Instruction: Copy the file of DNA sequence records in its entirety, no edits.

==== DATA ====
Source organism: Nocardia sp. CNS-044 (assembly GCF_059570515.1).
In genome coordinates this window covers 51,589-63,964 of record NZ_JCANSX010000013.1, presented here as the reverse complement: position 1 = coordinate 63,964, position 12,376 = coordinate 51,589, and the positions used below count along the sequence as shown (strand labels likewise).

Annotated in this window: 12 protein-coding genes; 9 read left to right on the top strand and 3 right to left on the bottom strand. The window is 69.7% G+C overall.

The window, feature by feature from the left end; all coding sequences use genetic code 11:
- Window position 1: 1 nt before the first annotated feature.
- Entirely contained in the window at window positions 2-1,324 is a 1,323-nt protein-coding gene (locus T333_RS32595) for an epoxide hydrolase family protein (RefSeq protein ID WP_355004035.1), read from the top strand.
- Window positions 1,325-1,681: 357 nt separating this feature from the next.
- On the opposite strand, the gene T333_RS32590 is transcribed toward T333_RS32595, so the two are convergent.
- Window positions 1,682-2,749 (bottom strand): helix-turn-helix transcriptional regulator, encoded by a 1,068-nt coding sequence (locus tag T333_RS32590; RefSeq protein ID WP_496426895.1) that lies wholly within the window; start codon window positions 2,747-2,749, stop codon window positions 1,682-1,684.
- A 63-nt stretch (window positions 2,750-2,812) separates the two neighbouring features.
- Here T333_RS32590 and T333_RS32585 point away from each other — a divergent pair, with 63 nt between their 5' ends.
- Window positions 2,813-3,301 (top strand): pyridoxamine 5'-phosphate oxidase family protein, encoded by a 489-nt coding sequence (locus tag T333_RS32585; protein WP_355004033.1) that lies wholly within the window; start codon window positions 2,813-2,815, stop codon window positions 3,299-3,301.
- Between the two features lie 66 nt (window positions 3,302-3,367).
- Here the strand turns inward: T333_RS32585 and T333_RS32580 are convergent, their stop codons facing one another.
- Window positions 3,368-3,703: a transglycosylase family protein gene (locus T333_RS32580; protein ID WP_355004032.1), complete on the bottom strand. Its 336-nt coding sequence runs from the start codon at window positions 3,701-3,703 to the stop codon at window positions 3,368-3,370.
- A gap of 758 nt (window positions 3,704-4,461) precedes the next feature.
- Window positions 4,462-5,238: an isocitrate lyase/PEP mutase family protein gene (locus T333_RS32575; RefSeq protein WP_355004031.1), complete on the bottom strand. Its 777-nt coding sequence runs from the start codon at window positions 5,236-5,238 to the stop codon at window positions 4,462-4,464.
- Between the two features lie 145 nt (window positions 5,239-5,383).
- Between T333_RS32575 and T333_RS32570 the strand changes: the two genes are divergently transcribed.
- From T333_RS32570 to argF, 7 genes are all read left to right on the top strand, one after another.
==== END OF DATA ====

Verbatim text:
Source organism: Nocardia sp. CNS-044 (assembly GCF_059570515.1).
In genome coordinates this window covers 51,589-63,964 of record NZ_JCANSX010000013.1, presented here as the reverse complement: position 1 = coordinate 63,964, position 12,376 = coordinate 51,589, and the positions used below count along the sequence as shown (strand labels likewise).

Annotated in this window: 12 protein-coding genes; 9 read left to right on the top strand and 3 right to left on the bottom strand. The window is 69.7% G+C overall.

The window, feature by feature from the left end; all coding sequences use genetic code 11:
- Window position 1: 1 nt before the first annotated feature.
- Entirely contained in the window at window positions 2-1,324 is a 1,323-nt protein-coding gene (locus T333_RS32595) for an epoxide hydrolase family protein (RefSeq protein ID WP_355004035.1), read from the top strand.
- Window positions 1,325-1,681: 357 nt separating this feature from the next.
- On the opposite strand, the gene T333_RS32590 is transcribed toward T333_RS32595, so the two are convergent.
- Window positions 1,682-2,749 (bottom strand): helix-turn-helix transcriptional regulator, encoded by a 1,068-nt coding sequence (locus tag T333_RS32590; RefSeq protein ID WP_496426895.1) that lies wholly within the window; start codon window positions 2,747-2,749, stop codon window positions 1,682-1,684.
- A 63-nt stretch (window positions 2,750-2,812) separates the two neighbouring features.
- Here T333_RS32590 and T333_RS32585 point away from each other — a divergent pair, with 63 nt between their 5' ends.
- Window positions 2,813-3,301 (top strand): pyridoxamine 5'-phosphate oxidase family protein, encoded by a 489-nt coding sequence (locus tag T333_RS32585; protein WP_355004033.1) that lies wholly within the window; start codon window positions 2,813-2,815, stop codon window positions 3,299-3,301.
- Between the two features lie 66 nt (window positions 3,302-3,367).
- Here the strand turns inward: T333_RS32585 and T333_RS32580 are convergent, their stop codons facing one another.
- Window positions 3,368-3,703: a transglycosylase family protein gene (locus T333_RS32580; protein ID WP_355004032.1), complete on the bottom strand. Its 336-nt coding sequence runs from the start codon at window positions 3,701-3,703 to the stop codon at window positions 3,368-3,370.
- A gap of 758 nt (window positions 3,704-4,461) precedes the next feature.
- Window positions 4,462-5,238: an isocitrate lyase/PEP mutase family protein gene (locus T333_RS32575; RefSeq protein WP_355004031.1), complete on the bottom strand. Its 777-nt coding sequence runs from the start codon at window positions 5,236-5,238 to the stop codon at window positions 4,462-4,464.
- Between the two features lie 145 nt (window positions 5,239-5,383).
- Between T333_RS32575 and T333_RS32570 the strand changes: the two genes are divergently transcribed.
- From T333_RS32570 to argF, 7 genes are all read left to right on the top strand, one after another.